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  • 79. At 6:13pm on 12 Oct 2009, browgars wrote:

    On a quick first hearing I thought it was better - I could even remember my region E. Scotland, whereas before I've stopped listening after 30 seconds or so. Well done! More feedback after a few more days.

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  • 80. At 6:15pm on 12 Oct 2009, meanmiserman wrote:

    Have just noticed that angelicsunday made exactly my point! Just goes to prove that it was an area of confusion needing to be remedied.

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  • 81. At 6:15pm on 12 Oct 2009, coniferousparrot wrote:

    This wasn't rocket science was it? Why havn't the BBC and Met Office done this years ago?

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  • 82. At 6:17pm on 12 Oct 2009, Bruce Mills wrote:

    Agree with a lot of what's been said already re' objectivity over subjectivity and ditching the weather forecaster's 'personality' etc., but having just listened to the first one, it seemed to be spot-on.No quibbles.
    No, that's not quite right, there is just one : why begin the forecast in the SE ? Does it not make more sense to ape the shipping forecast and go around Britain in a CLOCKWISE direction and begin in northern Scotland, and ignore the precious sensibilities of those in the SE and make them wait their turn ? Or might it be, as I suspect, that most of the BBC bod's - and forecasters - live in the SE and have therefore decided it'll be them that get served first and let the rest of we oiks 'go-hang' ?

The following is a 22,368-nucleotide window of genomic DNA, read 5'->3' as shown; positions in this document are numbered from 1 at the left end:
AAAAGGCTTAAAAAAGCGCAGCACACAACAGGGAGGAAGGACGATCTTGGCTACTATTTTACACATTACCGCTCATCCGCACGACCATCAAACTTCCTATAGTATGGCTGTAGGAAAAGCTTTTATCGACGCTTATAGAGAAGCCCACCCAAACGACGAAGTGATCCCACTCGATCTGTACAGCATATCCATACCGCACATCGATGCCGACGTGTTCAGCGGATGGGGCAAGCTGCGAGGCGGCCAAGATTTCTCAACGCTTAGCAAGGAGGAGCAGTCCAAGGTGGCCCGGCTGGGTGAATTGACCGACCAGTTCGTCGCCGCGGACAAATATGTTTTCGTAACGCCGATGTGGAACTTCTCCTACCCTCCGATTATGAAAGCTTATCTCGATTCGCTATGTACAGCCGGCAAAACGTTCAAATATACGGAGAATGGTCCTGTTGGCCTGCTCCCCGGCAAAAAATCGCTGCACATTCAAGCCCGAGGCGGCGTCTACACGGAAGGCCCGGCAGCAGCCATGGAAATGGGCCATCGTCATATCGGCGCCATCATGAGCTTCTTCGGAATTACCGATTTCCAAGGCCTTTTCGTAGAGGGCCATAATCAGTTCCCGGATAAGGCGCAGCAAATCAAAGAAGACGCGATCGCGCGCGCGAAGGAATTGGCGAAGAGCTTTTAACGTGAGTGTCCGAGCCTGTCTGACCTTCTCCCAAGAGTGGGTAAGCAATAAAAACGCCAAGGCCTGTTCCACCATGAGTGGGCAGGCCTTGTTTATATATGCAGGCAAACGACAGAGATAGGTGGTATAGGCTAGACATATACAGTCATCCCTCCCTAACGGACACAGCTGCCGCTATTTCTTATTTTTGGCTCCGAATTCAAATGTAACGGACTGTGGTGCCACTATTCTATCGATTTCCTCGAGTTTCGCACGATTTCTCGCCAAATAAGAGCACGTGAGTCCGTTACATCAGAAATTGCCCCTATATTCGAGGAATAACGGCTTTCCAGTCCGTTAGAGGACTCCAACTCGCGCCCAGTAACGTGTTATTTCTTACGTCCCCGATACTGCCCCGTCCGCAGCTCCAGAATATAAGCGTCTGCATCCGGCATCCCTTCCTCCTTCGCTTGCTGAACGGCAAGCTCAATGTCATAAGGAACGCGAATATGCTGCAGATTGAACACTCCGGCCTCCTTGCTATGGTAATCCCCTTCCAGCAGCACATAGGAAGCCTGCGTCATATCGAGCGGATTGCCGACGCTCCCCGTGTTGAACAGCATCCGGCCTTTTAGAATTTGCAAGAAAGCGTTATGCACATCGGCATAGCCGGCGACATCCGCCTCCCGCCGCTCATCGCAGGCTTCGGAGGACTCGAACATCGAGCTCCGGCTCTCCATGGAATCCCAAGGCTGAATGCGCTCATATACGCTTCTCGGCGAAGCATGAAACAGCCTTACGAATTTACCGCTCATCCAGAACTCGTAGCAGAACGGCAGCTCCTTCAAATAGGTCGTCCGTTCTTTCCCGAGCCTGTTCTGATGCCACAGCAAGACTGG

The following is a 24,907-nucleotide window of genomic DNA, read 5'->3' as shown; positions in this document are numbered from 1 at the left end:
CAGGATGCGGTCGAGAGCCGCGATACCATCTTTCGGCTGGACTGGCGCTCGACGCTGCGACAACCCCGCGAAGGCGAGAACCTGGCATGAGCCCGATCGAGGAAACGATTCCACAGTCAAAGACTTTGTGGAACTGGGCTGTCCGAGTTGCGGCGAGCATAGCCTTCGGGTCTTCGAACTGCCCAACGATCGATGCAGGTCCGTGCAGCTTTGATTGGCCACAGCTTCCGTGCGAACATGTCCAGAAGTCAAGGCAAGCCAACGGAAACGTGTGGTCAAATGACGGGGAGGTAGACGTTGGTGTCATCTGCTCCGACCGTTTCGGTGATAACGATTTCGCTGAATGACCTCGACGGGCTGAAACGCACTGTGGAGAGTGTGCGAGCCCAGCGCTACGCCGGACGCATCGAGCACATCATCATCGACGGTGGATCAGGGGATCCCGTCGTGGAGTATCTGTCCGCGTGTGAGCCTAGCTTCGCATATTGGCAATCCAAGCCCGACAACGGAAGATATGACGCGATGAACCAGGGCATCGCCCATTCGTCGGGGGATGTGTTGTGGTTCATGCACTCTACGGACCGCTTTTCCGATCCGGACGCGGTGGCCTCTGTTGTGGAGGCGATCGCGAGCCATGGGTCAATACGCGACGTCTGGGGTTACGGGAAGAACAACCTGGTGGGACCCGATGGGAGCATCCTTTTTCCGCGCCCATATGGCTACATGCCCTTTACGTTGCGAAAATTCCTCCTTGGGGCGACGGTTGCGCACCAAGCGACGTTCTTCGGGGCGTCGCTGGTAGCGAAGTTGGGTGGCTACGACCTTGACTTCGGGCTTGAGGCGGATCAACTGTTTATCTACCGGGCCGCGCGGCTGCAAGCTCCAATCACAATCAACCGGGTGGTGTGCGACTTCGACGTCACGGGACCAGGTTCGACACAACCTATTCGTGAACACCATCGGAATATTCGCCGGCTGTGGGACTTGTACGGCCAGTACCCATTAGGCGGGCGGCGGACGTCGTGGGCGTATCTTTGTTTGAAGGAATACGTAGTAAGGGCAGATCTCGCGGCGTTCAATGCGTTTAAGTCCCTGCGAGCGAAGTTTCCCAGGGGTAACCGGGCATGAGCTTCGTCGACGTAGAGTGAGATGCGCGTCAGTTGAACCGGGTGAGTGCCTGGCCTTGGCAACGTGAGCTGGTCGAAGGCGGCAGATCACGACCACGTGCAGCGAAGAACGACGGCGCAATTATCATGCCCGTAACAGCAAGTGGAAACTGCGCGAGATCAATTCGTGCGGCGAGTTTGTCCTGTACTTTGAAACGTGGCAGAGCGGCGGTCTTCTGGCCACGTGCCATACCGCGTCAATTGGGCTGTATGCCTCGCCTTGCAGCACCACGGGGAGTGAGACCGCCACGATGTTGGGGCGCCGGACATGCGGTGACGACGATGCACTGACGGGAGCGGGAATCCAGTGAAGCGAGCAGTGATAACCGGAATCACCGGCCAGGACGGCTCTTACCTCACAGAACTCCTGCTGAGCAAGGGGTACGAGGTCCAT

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  • 83. At 6:17pm on 12 Oct 2009, Aeromodeller wrote:

    Excellent! Now may we have something similar on television. Give the wind speed too!

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  • 84. At 6:20pm on 12 Oct 2009, geniusradiofourfan wrote:

    I think the new forecast is brilliant! Please keep it - and how about something similar in television. After all it is meant to be information not a mini performance by the reader..........some of whom think of themselves as stars.

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  • 85. At 6:21pm on 12 Oct 2009, newiwonder wrote:

    weather!! love the map,sounds as though it might be an improvement.the one thing i loathe about weather forecasr time is the summary of what the day has been like!? I mean, have we all been asleep?

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  • 86. At 6:24pm on 12 Oct 2009, metricManiac wrote:

    I agree that the new format is clear. Only spoilt by references to Fahrenheit.

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  • 87. At 6:25pm on 12 Oct 2009, funnyturn wrote:

    I listened to the new format tonight and it is an improvement but risks limiting itself unnecessarily... in a way the weather does not! Two points:
    1) The weather does not always respect the boundaries on the map so you should always allow flexibility rather than sticking rigidly to the boundaries.
    2) The main advantage of the new format is the "location first, weather detail second" approach: the location allows the listener to tune in to their area and give their full attention to what follows. If you stick with this then it doesn't matter what sequence you do the regions in! The difference between "in the north-west there will be strong winds and hail" and "there will be strong winds and hail in the north-west" is non-existent logically but is fundamental in terms of the user experience.